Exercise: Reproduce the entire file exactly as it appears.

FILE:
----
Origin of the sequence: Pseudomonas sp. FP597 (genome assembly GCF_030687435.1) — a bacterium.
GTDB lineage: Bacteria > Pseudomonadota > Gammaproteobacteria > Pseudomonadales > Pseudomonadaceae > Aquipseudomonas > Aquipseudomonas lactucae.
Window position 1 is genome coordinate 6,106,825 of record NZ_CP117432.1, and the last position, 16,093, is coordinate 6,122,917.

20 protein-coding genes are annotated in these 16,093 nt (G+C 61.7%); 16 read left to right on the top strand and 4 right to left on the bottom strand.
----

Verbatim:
Origin of the sequence: Pseudomonas sp. FP597 (genome assembly GCF_030687435.1) — a bacterium.
GTDB lineage: Bacteria > Pseudomonadota > Gammaproteobacteria > Pseudomonadales > Pseudomonadaceae > Aquipseudomonas > Aquipseudomonas lactucae.
Window position 1 is genome coordinate 6,106,825 of record NZ_CP117432.1, and the last position, 16,093, is coordinate 6,122,917.

20 protein-coding genes are annotated in these 16,093 nt (G+C 61.7%); 16 read left to right on the top strand and 4 right to left on the bottom strand.